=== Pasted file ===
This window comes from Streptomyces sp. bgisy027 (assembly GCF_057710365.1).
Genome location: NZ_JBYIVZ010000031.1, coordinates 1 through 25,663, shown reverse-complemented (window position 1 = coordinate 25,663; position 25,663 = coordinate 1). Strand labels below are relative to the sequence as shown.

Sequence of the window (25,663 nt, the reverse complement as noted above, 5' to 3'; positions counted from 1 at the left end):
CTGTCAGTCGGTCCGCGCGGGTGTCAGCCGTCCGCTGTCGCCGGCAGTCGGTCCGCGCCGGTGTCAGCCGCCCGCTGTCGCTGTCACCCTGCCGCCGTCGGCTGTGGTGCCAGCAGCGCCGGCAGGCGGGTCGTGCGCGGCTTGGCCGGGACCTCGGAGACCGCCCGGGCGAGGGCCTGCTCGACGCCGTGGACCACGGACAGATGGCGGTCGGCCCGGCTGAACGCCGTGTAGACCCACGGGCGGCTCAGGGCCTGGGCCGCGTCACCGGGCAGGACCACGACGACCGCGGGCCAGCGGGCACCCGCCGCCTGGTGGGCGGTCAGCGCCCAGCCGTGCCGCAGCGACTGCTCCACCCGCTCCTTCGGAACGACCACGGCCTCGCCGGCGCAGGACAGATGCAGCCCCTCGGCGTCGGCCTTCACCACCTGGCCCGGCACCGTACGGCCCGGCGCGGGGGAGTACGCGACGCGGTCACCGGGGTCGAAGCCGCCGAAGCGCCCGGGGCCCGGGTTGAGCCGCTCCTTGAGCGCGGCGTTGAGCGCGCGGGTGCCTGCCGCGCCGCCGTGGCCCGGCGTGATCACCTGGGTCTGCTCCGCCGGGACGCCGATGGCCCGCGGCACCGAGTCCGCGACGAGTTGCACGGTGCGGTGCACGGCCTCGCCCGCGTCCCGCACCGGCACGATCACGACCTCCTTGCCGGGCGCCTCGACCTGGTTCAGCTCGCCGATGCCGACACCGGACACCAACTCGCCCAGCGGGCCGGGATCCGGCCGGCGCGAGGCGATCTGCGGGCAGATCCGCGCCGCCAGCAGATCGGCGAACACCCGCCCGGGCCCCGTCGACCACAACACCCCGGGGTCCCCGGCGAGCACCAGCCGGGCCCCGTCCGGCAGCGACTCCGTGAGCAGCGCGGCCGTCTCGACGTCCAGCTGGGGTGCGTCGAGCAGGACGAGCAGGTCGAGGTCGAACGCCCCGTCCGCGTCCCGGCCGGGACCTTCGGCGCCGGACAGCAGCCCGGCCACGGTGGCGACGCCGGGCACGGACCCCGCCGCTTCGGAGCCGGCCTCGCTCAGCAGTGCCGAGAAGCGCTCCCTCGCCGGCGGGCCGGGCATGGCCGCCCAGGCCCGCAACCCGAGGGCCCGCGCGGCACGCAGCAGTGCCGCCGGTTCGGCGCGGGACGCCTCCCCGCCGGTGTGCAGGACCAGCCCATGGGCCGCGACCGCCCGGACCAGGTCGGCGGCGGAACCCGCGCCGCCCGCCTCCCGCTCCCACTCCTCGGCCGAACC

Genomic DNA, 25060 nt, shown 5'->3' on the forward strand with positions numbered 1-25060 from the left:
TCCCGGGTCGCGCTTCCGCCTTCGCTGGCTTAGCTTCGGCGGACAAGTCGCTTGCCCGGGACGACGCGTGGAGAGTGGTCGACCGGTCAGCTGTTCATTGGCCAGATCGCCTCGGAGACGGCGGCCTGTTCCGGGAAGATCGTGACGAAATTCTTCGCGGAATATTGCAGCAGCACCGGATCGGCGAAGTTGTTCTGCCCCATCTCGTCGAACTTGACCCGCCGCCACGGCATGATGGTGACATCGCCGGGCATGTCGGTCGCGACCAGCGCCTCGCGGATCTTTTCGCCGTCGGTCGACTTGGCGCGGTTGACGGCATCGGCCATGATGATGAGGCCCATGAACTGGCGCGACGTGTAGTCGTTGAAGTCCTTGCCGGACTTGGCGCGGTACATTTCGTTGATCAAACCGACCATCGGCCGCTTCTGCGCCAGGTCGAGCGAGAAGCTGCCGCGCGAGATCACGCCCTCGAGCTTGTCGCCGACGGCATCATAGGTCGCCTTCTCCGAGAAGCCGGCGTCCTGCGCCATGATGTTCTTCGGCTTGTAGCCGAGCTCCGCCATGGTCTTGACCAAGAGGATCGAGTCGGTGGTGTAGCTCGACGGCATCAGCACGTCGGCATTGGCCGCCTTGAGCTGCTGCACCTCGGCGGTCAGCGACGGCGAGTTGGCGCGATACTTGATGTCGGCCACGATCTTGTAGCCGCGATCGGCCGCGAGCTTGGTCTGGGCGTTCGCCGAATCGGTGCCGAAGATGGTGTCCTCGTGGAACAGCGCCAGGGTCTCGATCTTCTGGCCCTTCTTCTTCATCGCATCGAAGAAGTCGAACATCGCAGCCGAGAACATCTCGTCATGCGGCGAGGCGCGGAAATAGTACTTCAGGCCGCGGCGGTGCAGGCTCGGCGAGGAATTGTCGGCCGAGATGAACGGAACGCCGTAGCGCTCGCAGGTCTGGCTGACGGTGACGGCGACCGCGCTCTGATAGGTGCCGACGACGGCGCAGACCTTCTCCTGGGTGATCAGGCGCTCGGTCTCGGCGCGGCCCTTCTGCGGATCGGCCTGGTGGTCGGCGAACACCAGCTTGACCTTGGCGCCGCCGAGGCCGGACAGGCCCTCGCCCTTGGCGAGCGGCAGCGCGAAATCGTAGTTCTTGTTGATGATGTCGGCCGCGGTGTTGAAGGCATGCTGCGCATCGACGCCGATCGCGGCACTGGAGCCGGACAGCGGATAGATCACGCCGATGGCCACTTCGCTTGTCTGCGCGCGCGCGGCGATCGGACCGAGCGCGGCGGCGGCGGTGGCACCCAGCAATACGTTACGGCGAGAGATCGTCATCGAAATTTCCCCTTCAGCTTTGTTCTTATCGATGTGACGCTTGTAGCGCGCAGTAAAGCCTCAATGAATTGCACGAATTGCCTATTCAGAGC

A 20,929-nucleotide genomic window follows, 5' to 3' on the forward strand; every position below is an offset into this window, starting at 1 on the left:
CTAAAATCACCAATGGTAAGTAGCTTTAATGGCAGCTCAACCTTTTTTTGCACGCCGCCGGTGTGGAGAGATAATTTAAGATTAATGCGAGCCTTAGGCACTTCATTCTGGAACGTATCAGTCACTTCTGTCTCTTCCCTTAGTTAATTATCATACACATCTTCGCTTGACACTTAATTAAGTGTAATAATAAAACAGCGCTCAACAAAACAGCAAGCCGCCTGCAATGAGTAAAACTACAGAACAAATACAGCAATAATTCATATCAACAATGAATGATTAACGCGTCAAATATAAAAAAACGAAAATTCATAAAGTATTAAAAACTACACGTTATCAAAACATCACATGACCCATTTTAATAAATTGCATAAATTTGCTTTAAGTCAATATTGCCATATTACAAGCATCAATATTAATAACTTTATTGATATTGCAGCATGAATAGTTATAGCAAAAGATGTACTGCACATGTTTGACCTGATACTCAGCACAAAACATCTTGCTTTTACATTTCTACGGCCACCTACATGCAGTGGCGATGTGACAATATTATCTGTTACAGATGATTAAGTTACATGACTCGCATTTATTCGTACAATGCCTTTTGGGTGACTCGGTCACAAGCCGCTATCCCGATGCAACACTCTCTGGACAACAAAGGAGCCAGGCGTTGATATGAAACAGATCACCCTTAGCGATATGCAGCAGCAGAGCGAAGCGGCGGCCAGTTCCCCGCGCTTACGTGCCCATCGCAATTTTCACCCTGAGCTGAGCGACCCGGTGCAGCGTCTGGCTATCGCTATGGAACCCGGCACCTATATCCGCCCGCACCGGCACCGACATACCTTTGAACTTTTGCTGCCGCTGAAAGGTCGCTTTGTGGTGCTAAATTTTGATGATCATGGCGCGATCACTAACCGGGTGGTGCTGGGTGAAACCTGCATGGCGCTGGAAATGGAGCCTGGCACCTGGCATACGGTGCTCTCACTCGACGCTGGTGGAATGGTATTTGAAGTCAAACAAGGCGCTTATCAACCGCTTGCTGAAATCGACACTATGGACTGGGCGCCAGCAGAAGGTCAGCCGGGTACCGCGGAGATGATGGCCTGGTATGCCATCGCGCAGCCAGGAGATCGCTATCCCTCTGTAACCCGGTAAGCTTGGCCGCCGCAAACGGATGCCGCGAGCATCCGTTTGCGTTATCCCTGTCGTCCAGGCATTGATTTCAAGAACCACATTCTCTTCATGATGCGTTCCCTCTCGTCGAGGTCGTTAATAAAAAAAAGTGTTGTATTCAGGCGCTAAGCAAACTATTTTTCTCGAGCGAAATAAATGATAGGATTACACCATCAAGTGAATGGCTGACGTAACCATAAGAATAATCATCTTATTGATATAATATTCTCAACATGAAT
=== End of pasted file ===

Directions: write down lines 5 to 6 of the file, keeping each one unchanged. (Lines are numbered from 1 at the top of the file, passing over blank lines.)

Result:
Genomic DNA, 25060 nt, shown 5'->3' on the forward strand with positions numbered 1-25060 from the left:
TCCCGGGTCGCGCTTCCGCCTTCGCTGGCTTAGCTTCGGCGGACAAGTCGCTTGCCCGGGACGACGCGTGGAGAGTGGTCGACCGGTCAGCTGTTCATTGGCCAGATCGCCTCGGAGACGGCGGCCTGTTCCGGGAAGATCGTGACGAAATTCTTCGCGGAATATTGCAGCAGCACCGGATCGGCGAAGTTGTTCTGCCCCATCTCGTCGAACTTGACCCGCCGCCACGGCATGATGGTGACATCGCCGGGCATGTCGGTCGCGACCAGCGCCTCGCGGATCTTTTCGCCGTCGGTCGACTTGGCGCGGTTGACGGCATCGGCCATGATGATGAGGCCCATGAACTGGCGCGACGTGTAGTCGTTGAAGTCCTTGCCGGACTTGGCGCGGTACATTTCGTTGATCAAACCGACCATCGGCCGCTTCTGCGCCAGGTCGAGCGAGAAGCTGCCGCGCGAGATCACGCCCTCGAGCTTGTCGCCGACGGCATCATAGGTCGCCTTCTCCGAGAAGCCGGCGTCCTGCGCCATGATGTTCTTCGGCTTGTAGCCGAGCTCCGCCATGGTCTTGACCAAGAGGATCGAGTCGGTGGTGTAGCTCGACGGCATCAGCACGTCGGCATTGGCCGCCTTGAGCTGCTGCACCTCGGCGGTCAGCGACGGCGAGTTGGCGCGATACTTGATGTCGGCCACGATCTTGTAGCCGCGATCGGCCGCGAGCTTGGTCTGGGCGTTCGCCGAATCGGTGCCGAAGATGGTGTCCTCGTGGAACAGCGCCAGGGTCTCGATCTTCTGGCCCTTCTTCTTCATCGCATCGAAGAAGTCGAACATCGCAGCCGAGAACATCTCGTCATGCGGCGAGGCGCGGAAATAGTACTTCAGGCCGCGGCGGTGCAGGCTCGGCGAGGAATTGTCGGCCGAGATGAACGGAACGCCGTAGCGCTCGCAGGTCTGGCTGACGGTGACGGCGACCGCGCTCTGATAGGTGCCGACGACGGCGCAGACCTTCTCCTGGGTGATCAGGCGCTCGGTCTCGGCGCGGCCCTTCTGCGGATCGGCCTGGTGGTCGGCGAACACCAGCTTGACCTTGGCGCCGCCGAGGCCGGACAGGCCCTCGCCCTTGGCGAGCGGCAGCGCGAAATCGTAGTTCTTGTTGATGATGTCGGCCGCGGTGTTGAAGGCATGCTGCGCATCGACGCCGATCGCGGCACTGGAGCCGGACAGCGGATAGATCACGCCGATGGCCACTTCGCTTGTCTGCGCGCGCGCGGCGATCGGACCGAGCGCGGCGGCGGCGGTGGCACCCAGCAATACGTTACGGCGAGAGATCGTCATCGAAATTTCCCCTTCAGCTTTGTTCTTATCGATGTGACGCTTGTAGCGCGCAGTAAAGCCTCAATGAATTGCACGAATTGCCTATTCAGAGC